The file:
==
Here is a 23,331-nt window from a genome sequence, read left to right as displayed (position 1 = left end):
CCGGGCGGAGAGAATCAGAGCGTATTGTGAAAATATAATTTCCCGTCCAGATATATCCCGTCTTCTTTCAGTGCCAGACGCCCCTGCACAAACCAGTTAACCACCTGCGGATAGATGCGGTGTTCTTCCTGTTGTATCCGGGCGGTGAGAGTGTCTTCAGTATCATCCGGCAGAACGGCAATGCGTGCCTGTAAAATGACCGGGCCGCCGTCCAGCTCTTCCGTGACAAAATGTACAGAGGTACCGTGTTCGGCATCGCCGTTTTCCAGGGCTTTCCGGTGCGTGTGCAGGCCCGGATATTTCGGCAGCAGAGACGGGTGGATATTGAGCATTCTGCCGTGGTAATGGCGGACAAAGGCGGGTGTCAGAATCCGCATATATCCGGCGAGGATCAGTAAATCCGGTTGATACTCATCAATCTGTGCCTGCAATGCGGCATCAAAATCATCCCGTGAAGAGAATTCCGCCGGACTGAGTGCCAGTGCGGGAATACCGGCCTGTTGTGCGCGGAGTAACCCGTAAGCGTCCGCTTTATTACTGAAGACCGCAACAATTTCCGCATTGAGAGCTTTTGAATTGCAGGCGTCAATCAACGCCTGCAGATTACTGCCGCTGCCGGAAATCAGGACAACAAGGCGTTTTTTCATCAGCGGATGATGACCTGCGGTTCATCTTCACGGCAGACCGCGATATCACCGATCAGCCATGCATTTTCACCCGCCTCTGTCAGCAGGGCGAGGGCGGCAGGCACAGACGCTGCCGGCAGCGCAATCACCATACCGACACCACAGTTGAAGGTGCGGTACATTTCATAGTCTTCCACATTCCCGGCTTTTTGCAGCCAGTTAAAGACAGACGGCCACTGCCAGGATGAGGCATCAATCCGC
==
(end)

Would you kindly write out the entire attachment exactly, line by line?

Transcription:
Here is a 23,331-nt window from a genome sequence, read left to right as displayed (position 1 = left end):
CCGGGCGGAGAGAATCAGAGCGTATTGTGAAAATATAATTTCCCGTCCAGATATATCCCGTCTTCTTTCAGTGCCAGACGCCCCTGCACAAACCAGTTAACCACCTGCGGATAGATGCGGTGTTCTTCCTGTTGTATCCGGGCGGTGAGAGTGTCTTCAGTATCATCCGGCAGAACGGCAATGCGTGCCTGTAAAATGACCGGGCCGCCGTCCAGCTCTTCCGTGACAAAATGTACAGAGGTACCGTGTTCGGCATCGCCGTTTTCCAGGGCTTTCCGGTGCGTGTGCAGGCCCGGATATTTCGGCAGCAGAGACGGGTGGATATTGAGCATTCTGCCGTGGTAATGGCGGACAAAGGCGGGTGTCAGAATCCGCATATATCCGGCGAGGATCAGTAAATCCGGTTGATACTCATCAATCTGTGCCTGCAATGCGGCATCAAAATCATCCCGTGAAGAGAATTCCGCCGGACTGAGTGCCAGTGCGGGAATACCGGCCTGTTGTGCGCGGAGTAACCCGTAAGCGTCCGCTTTATTACTGAAGACCGCAACAATTTCCGCATTGAGAGCTTTTGAATTGCAGGCGTCAATCAACGCCTGCAGATTACTGCCGCTGCCGGAAATCAGGACAACAAGGCGTTTTTTCATCAGCGGATGATGACCTGCGGTTCATCTTCACGGCAGACCGCGATATCACCGATCAGCCATGCATTTTCACCCGCCTCTGTCAGCAGGGCGAGGGCGGCAGGCACAGACGCTGCCGGCAGCGCAATCACCATACCGACACCACAGTTGAAGGTGCGGTACATTTCATAGTCTTCCACATTCCCGGCTTTTTGCAGCCAGTTAAAGACAGACGGCCACTGCCAGGATGAGGCATCAATCCGC